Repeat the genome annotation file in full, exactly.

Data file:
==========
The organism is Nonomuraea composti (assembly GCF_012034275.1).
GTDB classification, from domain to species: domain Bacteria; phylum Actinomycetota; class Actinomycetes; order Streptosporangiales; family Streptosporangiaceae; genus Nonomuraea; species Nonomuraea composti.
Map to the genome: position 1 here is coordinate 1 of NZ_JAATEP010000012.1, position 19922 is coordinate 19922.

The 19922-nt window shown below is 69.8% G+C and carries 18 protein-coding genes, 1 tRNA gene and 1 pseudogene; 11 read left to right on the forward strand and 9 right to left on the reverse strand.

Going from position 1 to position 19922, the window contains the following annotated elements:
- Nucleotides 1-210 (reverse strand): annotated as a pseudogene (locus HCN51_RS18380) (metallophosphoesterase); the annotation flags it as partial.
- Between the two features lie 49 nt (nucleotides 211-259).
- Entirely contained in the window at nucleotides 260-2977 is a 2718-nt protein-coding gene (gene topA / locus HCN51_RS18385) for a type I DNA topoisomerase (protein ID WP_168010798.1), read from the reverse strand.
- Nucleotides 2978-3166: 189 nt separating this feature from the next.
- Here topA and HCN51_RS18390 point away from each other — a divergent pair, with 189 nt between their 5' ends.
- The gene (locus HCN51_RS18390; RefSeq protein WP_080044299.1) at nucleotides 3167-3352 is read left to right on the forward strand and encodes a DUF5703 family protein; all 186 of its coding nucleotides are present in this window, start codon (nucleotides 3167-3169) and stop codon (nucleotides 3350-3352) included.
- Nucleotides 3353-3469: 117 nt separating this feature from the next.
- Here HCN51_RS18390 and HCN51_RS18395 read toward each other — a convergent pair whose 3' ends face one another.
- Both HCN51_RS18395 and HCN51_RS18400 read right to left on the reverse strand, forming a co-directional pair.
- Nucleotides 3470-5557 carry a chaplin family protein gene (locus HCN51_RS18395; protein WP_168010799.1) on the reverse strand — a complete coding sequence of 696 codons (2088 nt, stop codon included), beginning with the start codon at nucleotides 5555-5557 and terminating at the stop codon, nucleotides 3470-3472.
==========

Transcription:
The organism is Nonomuraea composti (assembly GCF_012034275.1).
GTDB classification, from domain to species: domain Bacteria; phylum Actinomycetota; class Actinomycetes; order Streptosporangiales; family Streptosporangiaceae; genus Nonomuraea; species Nonomuraea composti.
Map to the genome: position 1 here is coordinate 1 of NZ_JAATEP010000012.1, position 19922 is coordinate 19922.

The 19922-nt window shown below is 69.8% G+C and carries 18 protein-coding genes, 1 tRNA gene and 1 pseudogene; 11 read left to right on the forward strand and 9 right to left on the reverse strand.

Going from position 1 to position 19922, the window contains the following annotated elements:
- Nucleotides 1-210 (reverse strand): annotated as a pseudogene (locus HCN51_RS18380) (metallophosphoesterase); the annotation flags it as partial.
- Between the two features lie 49 nt (nucleotides 211-259).
- Entirely contained in the window at nucleotides 260-2977 is a 2718-nt protein-coding gene (gene topA / locus HCN51_RS18385) for a type I DNA topoisomerase (protein ID WP_168010798.1), read from the reverse strand.
- Nucleotides 2978-3166: 189 nt separating this feature from the next.
- Here topA and HCN51_RS18390 point away from each other — a divergent pair, with 189 nt between their 5' ends.
- The gene (locus HCN51_RS18390; RefSeq protein WP_080044299.1) at nucleotides 3167-3352 is read left to right on the forward strand and encodes a DUF5703 family protein; all 186 of its coding nucleotides are present in this window, start codon (nucleotides 3167-3169) and stop codon (nucleotides 3350-3352) included.
- Nucleotides 3353-3469: 117 nt separating this feature from the next.
- Here HCN51_RS18390 and HCN51_RS18395 read toward each other — a convergent pair whose 3' ends face one another.
- Both HCN51_RS18395 and HCN51_RS18400 read right to left on the reverse strand, forming a co-directional pair.
- Nucleotides 3470-5557 carry a chaplin family protein gene (locus HCN51_RS18395; protein WP_168010799.1) on the reverse strand — a complete coding sequence of 696 codons (2088 nt, stop codon included), beginning with the start codon at nucleotides 5555-5557 and terminating at the stop codon, nucleotides 3470-3472.